City Council Repurposes Grant Money for COVID-19 Support

By Haley Sawyer
The Review

South Pasadena could be getting some much-needed assistance soon after the City Council unanimously voted to repurpose grant money from Arroyo Fest to go toward COVID-19 response.
Arroyo Fest, an event planned in conjunction with Metro and Active SGV, would have allowed South Pas residents to walk on the Arroyo Seco Parkway in November 2020 to encourage healthy forms of transportation, foster a sense of community and showcase local businesses.
“In 2003, there was an event that was really ahead of its time,” said Wes Reutimann of Active SGV, who gave a presentation at the council’s Feb. 3 meeting. “A temporary closure of the historic Arroyo Seco Parkway from Pasadena to Avenue 26. Things were looking great to restart it in November, but the pandemic happened.”

Recently, the Metro Board of Directors authorized recipients of Open Streets grant money to use the funds for COVID-19 recovery measures. This could include creating outdoor spaces or long-term traffic interventions to support safe dining and vending or providing education and encouragement of physical distancing outlined in the Safer at Home measures.
All projects and ideas for use of the grant funds need to be reviewed and approved by Metro staff. The deadline to spend funds has been extended to Dec. 31.
Cities including Pomona, La Verne, San Dimas, Monrovia, Glendora and El Monte have taken advantage of the opportunity. Glendora, for example, has used the money to expand parklet areas at restaurants to create larger outdoor dining areas.
South Pasadena’s current proposal also intends to promote safer outdoor vending. Retractable bollards to protect the Farmer’s Market are a possibility as well as expanding outdoor dining and retail.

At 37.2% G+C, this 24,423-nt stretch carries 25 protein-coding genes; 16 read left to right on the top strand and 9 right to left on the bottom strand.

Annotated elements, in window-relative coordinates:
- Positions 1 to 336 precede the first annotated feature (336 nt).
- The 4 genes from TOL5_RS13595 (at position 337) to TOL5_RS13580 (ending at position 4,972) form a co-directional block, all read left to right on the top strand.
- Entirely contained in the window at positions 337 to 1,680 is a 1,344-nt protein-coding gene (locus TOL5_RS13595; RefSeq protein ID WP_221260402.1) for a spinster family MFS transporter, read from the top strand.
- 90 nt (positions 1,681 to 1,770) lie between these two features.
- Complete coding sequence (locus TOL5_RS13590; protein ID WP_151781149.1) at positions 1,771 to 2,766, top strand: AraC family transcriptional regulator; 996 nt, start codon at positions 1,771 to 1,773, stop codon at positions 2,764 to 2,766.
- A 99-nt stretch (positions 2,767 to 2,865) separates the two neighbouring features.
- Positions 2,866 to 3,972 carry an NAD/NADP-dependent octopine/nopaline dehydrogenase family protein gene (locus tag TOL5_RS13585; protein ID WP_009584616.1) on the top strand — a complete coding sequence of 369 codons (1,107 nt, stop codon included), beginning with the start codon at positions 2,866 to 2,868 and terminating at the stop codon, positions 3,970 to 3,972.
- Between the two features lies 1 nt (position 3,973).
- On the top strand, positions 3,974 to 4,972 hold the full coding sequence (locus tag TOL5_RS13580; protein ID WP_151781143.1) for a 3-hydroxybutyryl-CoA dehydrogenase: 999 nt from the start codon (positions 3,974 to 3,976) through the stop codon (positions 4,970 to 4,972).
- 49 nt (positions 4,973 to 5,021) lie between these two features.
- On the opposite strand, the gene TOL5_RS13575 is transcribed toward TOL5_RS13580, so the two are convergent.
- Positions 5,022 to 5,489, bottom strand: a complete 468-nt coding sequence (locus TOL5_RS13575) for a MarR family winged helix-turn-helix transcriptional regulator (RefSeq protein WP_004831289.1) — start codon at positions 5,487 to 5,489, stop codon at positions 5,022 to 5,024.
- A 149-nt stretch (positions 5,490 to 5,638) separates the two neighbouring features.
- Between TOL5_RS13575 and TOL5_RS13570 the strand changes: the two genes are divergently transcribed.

The Farmer’s Market, operated by the South Pasadena Chamber of Commerce, has been searching for a solution like the bollards for some time.
“Anything that will provide more security for the customers, for the vendors, for the staff would be great,” said Laurie Wheeler, president and CEO of the Chamber. “Right now we use portable metal barricades. You see them everywhere. Something that’s a little bit more secure would definitely be beneficial.”
Outdoor dining resumed in late January after Gov. Gavin Newsom announced that he was lifting a stay-at-home order that began in early December, which ceded coronavirus restriction policies back to county officials. Additionally, personal care services such as hair and nail salons can operate at 25% indoor capacity.
South Pasadena expanded al fresco dining to streets using K-rail concrete barriers to designate dining areas in August, and have contracted with the South Pasadena Arts Council to curate decorative vinyl wraps for the barriers.
The city may also take part in the Slow Streets Project, which pushes for residents to drive carefully through signage placed on roads to encourage and accommodate increased pedestrian traffic and active transportation like bicycles.
“It’s really just a safety reminder for folks out driving on the road that there are more people and families using city streets for safe healthy outdoor recreation and trying to maintain physical distance while doing so,” Reutimann said.
The city can recommend streets to be a part of Slow Streets Project, but residents can also nominate streets for consideration.
South Pasadena could host open street events like Arroyo Fest, which have previously helped the local economy, in the future.
“It basically allowed people who don’t necessarily come into this part of the town or aren’t from South Pasadena to go through and discover the businesses,” Wheeler said. “The businesses loved it because they were open for the day, people could come in and get something to eat, something to drink. And many businesses said they definitely had people come back the next day.”
The city can re-apply in fall for an open street event in the fall, with the event likely to take place between 2022 and 2023.